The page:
Not my most poetic writing, but enough to take me back to that May day that passed pleasantly in my garden while my poor dough puffed its way just past perfection.

Months later I can’t remember why Rose called it Tyrolean. My guess is that it has something to do with Tyrol, the region of Europe that bridges part of Austria and Northern Italy. Beyond that it’s escaped me. I’m assuming the torpedo part comes from its shape and the ten grains from its crunchy composition.

Now that I occupy my own eighth of an inch a famous bread baker’s website, I’ll have to get back to work ploughing through her mammoth collection. As long as these late August nights keep wrapping themselves around the day like a cool cloth on a fevered forehead, I can be found crouched before my 400 degree oven wishing it had a window. Inside, great bread will be happening. Bread so good that just knowing about it will be enough.

obama pizza

According to the right-wing news media, a person’s taste says a lot about them — including whether they would make a suitable US president. Last week, as if grasping for things to criticize the Democratic candidate for, another political pundit called attention to Obama’s noshing habits. His crime this time around was his supposed penchant for arugula.

Those little leaves say communist all over ’em, don’ they?

This came to my knowledge (as do so many other insipid media blunders) via John Stewart, whose show included a clip of ABC’s Jake Trapper calling Obama “an arrogant, arugula-eating, fancy berry tea drinking celebrity.” Now if that’s not reason enough to vote for a man who shares a last name with a brand of frozen french fries, I don’t know what is. Opps, now I’m just playing their game. Ahem, back to tonight’s pizza.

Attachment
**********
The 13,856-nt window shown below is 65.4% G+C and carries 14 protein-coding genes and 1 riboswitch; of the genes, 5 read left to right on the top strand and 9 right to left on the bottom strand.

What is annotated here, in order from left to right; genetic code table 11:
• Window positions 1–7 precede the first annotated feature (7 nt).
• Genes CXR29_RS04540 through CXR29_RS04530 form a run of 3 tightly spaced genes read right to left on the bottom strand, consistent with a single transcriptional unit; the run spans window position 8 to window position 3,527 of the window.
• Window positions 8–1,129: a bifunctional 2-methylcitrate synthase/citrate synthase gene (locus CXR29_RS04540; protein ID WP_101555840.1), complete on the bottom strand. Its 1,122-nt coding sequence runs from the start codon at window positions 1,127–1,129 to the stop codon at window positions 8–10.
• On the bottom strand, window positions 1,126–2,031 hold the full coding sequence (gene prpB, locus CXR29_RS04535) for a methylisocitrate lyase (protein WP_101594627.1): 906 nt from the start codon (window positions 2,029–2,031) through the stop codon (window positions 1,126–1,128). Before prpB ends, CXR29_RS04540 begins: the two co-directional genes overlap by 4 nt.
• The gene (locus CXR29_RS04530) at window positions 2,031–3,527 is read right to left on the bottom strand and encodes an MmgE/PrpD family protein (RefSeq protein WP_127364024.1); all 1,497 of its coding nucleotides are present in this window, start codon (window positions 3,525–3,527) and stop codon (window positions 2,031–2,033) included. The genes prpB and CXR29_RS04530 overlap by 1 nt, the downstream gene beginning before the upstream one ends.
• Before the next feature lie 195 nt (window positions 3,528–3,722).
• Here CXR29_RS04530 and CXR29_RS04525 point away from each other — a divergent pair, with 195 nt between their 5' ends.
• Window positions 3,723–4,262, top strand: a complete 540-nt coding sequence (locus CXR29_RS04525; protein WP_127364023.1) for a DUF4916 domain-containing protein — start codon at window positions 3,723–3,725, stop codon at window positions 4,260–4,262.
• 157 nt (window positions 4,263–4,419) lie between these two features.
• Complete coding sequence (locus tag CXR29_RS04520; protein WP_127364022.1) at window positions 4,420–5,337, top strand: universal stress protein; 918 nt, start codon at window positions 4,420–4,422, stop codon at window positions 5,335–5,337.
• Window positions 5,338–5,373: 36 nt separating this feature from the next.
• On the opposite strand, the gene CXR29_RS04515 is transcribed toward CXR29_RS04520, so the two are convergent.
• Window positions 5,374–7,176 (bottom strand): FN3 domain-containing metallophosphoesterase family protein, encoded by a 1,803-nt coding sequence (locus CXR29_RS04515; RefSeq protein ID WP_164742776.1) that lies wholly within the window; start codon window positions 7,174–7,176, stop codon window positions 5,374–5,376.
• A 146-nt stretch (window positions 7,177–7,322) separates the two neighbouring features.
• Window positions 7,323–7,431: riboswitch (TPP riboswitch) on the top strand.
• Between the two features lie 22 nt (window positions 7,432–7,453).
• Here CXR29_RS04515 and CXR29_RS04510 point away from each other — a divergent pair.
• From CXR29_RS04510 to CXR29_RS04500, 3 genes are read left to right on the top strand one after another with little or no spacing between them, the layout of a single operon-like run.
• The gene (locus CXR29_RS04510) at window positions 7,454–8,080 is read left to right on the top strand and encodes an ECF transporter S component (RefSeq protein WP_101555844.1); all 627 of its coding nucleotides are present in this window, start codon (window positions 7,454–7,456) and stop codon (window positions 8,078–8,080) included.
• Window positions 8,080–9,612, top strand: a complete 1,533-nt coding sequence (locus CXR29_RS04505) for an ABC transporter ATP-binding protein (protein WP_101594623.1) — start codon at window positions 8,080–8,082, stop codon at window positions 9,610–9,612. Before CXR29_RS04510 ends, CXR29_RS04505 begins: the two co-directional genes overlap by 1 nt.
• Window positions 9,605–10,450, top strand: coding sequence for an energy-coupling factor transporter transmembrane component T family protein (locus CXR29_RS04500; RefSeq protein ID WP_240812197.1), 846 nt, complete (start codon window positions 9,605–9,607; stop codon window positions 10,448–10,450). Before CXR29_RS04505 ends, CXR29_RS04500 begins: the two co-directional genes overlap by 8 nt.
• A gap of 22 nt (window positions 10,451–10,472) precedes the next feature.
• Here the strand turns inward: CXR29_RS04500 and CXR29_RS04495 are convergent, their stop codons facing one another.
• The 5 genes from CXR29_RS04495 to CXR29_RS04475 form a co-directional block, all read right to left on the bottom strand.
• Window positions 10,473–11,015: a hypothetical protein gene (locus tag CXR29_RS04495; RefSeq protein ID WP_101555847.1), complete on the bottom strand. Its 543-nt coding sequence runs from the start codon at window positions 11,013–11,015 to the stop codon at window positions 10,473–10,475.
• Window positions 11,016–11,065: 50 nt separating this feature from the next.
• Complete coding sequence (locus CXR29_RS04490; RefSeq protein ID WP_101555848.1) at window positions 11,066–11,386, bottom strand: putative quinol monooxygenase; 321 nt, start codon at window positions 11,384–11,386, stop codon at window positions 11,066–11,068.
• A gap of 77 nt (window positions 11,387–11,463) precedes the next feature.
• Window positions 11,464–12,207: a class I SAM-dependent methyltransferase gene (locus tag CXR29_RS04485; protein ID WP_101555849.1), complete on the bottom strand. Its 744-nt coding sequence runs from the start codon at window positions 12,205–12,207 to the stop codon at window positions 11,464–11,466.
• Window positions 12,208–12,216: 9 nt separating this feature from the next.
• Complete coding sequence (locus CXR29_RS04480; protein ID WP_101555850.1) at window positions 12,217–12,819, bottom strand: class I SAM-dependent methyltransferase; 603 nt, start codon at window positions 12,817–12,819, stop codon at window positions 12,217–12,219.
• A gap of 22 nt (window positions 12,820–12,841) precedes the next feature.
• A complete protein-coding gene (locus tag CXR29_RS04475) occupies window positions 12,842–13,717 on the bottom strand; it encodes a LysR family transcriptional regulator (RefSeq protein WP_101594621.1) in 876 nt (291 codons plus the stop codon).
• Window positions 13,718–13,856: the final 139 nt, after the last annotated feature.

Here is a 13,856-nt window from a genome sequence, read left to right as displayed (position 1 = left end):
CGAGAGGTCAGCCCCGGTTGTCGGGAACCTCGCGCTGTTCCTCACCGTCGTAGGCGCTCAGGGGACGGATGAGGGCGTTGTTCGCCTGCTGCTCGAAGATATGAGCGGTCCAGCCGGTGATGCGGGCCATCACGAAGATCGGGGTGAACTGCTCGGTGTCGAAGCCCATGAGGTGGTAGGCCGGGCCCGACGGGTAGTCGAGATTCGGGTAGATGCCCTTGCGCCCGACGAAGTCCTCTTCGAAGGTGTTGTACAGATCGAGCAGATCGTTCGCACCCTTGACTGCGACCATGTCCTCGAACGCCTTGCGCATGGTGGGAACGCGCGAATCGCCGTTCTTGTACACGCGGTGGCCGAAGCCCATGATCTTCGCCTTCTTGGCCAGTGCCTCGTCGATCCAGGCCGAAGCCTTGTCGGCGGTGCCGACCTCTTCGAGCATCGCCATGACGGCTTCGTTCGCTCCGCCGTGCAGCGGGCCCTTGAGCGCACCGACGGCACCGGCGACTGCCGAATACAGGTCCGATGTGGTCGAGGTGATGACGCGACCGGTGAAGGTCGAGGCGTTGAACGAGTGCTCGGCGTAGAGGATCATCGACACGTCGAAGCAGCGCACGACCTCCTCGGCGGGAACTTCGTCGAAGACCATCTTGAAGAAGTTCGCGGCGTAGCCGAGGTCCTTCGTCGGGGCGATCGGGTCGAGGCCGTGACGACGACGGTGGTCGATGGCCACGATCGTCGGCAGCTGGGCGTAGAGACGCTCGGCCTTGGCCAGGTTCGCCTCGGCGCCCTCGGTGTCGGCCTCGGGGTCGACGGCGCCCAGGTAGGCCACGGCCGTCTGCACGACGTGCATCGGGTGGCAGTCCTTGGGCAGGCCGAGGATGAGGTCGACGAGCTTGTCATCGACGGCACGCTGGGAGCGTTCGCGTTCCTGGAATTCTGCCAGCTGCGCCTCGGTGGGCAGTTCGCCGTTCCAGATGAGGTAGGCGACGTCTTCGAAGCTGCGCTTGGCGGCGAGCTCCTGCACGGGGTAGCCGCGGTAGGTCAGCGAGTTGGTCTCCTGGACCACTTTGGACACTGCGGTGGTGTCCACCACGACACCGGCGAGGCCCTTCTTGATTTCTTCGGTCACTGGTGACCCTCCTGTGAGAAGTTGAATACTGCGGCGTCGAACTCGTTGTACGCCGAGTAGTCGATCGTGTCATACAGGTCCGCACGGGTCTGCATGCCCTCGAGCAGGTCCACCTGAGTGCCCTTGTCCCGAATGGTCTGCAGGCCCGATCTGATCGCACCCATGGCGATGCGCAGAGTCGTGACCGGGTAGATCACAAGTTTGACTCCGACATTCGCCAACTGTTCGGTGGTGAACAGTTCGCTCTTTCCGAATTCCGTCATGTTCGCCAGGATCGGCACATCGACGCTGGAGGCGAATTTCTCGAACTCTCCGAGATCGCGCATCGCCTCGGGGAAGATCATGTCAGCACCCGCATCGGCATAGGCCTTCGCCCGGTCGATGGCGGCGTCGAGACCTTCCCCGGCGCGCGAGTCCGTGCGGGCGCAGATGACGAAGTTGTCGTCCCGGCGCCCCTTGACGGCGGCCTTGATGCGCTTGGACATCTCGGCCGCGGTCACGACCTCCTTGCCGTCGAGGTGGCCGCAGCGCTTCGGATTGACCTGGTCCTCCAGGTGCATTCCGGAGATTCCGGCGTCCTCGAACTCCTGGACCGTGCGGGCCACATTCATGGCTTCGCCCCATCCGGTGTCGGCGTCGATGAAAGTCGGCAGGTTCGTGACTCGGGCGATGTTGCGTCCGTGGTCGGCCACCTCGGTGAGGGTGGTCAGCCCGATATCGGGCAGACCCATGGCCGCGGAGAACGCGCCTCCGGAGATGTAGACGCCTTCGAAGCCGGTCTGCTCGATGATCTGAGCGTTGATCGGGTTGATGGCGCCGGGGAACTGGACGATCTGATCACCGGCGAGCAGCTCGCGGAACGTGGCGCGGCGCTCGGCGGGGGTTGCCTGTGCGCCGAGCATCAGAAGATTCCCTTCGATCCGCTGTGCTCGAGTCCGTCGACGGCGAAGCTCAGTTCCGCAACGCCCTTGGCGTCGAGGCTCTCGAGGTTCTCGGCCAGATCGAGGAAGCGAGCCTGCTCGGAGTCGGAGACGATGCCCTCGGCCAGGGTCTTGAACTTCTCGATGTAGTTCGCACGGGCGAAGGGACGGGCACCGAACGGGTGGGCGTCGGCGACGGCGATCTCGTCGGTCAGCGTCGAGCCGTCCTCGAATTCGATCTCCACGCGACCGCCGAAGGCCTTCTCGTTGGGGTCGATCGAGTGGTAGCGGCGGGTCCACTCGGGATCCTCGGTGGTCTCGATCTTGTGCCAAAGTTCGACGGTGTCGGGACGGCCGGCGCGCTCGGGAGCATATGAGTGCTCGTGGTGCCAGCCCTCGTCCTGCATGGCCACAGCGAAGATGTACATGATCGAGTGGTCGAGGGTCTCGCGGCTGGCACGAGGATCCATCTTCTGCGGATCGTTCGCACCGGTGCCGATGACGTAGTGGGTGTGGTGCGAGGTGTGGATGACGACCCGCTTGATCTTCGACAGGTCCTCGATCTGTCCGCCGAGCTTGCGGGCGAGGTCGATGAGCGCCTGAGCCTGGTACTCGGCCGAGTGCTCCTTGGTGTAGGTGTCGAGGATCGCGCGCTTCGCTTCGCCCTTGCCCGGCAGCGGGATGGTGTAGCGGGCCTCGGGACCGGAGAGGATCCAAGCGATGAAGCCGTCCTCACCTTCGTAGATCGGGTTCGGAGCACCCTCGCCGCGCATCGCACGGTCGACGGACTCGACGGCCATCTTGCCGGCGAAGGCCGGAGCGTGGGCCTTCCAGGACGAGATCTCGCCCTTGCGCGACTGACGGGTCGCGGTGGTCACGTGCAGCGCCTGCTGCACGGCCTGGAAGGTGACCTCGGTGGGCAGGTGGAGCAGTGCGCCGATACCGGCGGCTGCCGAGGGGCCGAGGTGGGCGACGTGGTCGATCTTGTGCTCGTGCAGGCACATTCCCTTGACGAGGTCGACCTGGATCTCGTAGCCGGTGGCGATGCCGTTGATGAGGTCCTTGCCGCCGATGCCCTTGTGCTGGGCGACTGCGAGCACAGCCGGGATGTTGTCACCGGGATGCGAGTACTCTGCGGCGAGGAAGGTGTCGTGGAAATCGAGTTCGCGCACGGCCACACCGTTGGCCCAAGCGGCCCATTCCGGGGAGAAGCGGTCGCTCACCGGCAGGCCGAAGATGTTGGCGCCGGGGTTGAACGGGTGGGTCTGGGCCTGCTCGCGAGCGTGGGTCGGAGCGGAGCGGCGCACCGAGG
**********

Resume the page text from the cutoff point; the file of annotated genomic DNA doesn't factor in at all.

I know I just blogged about arugula, but this is totally different. I promise.

So I still have that abundance of arugula on hand, bored through with tiny bug holes that don’t bother me one bit when washed vigorously. I’m just glad they enjoyed it as much as I did, though I doubt they had a half glass of pinot to compliment the mild pepper nuances. Poor little pinot-less weevils.

I’ve been wanting to try an arugula pizza, after seeing it pop up on blogs and in foodie magazines as of late: Arugula-fig. Arugula-prosciutto. Arugula-walnut. Characters like these haunted my dreams.

After a few minutes of research I discovered that handfuls of the rinsed and chopped weed (’cause it sure grows like one!) can be thrown onto any old fresh-from-the-oven pizza. The residual heat from the pie will wilt the greens and two minutes later your pepperoni and mushroom expectations will be blown away. Just like Obama will explode your iceberg lettuce and bacon expectations, America! If you only let him, maybe he’ll get Eleanor Roosevelt’s veggies growing again on the White House lawn.

Arugula might just be the tastiest leaf you could throw at a pizza pie, next to basil. The two can duke it out in my kitchen any day.

 

So not only did I eat arugula for dinner, I also went GOLFING this afternoon with my hubby. Now THAT’S a yuppie afternoon if there ever was one. I wonder what the FOX and ABC anchors would say about poor Obama if he were to engage in such an elitist, liberal, yuppie afternoon as I had. We can only speculate, and try to protect him by eating all the world’s arugula ourselves. Yes, that’s definitely the only solution for our poor Barack.

To fuel all your energy-draining worrying about our dear Democratic presidential nominee, I want you to go make this pizza. Consider it my gift to all you Americans with tension building in your souls for the future of your country’s leadership. I bring you Barack Obama pizza: some nutty, zesty, liberal, well-educated, eloquent, DIY grassroots hippie flatbread with flax in the dough to boot.

Take that McCain spicy fries and deep n’ delicious. You’ve got nothing on this one.

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Journey through the Book of Bread: I

We all have them, those kitchen dreams and gastronomic aspirations of greatness. Most everyone who’s ever made a meal, and actually enjoyed it, has at least one creation that taunts them: Try me. Perfect me.

The second one is where it starts to hurt.

so close it's crusty